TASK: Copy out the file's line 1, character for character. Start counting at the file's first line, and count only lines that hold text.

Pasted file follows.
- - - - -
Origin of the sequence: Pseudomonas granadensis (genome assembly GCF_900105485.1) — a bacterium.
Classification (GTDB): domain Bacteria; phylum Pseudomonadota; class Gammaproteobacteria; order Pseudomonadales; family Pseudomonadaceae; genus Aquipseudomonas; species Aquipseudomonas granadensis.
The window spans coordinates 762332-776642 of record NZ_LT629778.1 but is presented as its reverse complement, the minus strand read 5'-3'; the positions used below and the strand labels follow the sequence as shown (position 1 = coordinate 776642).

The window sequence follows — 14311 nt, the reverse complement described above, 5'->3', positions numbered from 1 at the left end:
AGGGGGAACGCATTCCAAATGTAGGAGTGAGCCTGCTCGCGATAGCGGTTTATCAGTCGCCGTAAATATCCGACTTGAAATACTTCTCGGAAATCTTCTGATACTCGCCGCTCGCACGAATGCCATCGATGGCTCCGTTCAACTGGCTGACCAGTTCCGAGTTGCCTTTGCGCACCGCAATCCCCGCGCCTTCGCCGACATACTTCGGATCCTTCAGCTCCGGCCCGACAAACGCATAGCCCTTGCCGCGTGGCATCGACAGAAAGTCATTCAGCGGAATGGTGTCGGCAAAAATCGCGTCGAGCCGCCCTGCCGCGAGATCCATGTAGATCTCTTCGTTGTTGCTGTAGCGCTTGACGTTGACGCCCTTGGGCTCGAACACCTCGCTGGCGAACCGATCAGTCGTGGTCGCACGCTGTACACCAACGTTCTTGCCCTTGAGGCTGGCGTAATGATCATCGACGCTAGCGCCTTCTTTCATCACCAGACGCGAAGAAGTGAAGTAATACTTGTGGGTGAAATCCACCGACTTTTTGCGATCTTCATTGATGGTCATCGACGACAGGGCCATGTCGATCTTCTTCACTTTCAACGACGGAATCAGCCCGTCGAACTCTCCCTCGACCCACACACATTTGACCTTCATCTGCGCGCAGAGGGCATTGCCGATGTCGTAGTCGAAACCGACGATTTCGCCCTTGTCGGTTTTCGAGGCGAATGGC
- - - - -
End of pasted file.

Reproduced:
Origin of the sequence: Pseudomonas granadensis (genome assembly GCF_900105485.1) — a bacterium.